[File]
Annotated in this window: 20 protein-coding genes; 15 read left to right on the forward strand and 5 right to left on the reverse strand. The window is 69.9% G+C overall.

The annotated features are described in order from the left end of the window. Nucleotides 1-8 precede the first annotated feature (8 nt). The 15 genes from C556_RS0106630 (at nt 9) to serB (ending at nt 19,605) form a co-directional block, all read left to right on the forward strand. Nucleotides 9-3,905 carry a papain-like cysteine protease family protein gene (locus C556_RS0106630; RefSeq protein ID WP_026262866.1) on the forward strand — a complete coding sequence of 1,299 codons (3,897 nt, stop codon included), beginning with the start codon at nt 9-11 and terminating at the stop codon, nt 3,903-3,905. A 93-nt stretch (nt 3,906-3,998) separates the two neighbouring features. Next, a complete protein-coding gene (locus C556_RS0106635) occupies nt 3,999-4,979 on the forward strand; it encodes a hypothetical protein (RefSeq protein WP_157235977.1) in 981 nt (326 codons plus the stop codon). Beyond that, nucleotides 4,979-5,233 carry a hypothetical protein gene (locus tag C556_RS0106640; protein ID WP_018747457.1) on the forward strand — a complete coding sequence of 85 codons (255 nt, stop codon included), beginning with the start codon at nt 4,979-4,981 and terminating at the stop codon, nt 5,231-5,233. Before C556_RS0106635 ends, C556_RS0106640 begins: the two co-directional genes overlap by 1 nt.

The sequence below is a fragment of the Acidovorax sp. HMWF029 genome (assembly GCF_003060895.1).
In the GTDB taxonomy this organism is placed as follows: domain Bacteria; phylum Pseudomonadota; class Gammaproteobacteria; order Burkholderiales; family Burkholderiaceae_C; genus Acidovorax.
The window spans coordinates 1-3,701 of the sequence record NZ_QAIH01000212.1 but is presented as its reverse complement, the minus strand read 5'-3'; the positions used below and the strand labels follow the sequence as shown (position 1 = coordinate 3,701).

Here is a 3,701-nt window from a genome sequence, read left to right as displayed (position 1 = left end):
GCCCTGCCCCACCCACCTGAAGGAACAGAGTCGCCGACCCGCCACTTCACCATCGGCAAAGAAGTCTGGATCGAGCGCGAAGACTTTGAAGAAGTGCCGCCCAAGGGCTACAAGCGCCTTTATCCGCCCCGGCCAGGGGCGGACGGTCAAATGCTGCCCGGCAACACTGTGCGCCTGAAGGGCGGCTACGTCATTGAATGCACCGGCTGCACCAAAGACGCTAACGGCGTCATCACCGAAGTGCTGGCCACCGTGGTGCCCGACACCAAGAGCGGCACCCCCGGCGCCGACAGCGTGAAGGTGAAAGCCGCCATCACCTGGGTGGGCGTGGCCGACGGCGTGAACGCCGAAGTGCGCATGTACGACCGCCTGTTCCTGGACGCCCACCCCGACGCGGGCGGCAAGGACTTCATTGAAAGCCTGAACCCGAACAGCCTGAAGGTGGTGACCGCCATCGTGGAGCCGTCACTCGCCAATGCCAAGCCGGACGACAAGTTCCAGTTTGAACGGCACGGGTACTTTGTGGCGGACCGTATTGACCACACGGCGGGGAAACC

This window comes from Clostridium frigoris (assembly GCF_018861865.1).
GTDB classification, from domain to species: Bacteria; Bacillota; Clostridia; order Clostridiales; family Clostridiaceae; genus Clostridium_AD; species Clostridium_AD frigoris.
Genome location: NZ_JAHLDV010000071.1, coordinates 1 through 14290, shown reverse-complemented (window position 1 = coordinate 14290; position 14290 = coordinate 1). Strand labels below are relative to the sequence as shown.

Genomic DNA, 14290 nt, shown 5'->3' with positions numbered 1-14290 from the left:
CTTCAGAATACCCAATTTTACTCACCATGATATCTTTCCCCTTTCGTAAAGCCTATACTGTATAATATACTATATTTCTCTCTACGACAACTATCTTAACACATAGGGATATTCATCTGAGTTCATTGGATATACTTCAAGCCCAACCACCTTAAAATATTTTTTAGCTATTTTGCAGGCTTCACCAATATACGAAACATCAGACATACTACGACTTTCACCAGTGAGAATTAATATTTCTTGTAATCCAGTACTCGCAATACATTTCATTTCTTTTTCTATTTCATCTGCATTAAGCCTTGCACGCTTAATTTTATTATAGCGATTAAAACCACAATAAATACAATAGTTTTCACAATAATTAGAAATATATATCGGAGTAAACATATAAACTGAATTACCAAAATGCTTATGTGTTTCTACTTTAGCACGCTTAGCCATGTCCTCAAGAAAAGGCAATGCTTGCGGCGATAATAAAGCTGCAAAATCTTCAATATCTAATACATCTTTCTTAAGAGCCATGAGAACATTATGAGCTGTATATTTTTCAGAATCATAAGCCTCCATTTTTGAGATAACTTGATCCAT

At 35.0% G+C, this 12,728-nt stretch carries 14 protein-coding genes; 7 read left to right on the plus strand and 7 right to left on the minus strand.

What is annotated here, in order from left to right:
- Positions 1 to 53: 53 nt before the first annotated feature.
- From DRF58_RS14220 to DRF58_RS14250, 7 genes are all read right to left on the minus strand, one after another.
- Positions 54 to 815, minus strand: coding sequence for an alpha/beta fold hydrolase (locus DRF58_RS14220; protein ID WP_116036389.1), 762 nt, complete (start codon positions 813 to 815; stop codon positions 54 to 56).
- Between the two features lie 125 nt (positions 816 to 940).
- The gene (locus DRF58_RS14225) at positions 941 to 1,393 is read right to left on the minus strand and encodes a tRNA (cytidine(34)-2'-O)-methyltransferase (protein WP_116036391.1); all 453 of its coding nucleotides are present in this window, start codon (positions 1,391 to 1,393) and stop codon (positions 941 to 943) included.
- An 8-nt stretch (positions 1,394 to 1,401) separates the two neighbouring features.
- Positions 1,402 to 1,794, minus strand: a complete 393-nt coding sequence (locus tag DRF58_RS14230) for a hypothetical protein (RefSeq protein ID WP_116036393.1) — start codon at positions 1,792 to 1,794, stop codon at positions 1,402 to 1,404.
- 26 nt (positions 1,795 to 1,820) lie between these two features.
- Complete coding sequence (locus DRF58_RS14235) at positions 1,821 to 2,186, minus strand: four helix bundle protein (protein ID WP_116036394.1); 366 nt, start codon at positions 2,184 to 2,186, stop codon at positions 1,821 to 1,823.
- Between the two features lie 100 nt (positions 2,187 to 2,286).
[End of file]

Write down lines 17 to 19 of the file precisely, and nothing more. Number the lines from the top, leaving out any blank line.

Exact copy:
- Positions 54 to 815, minus strand: coding sequence for an alpha/beta fold hydrolase (locus DRF58_RS14220; protein ID WP_116036389.1), 762 nt, complete (start codon positions 813 to 815; stop codon positions 54 to 56).
- Between the two features lie 125 nt (positions 816 to 940).
- The gene (locus DRF58_RS14225) at positions 941 to 1,393 is read right to left on the minus strand and encodes a tRNA (cytidine(34)-2'-O)-methyltransferase (protein WP_116036391.1); all 453 of its coding nucleotides are present in this window, start codon (positions 1,391 to 1,393) and stop codon (positions 941 to 943) included.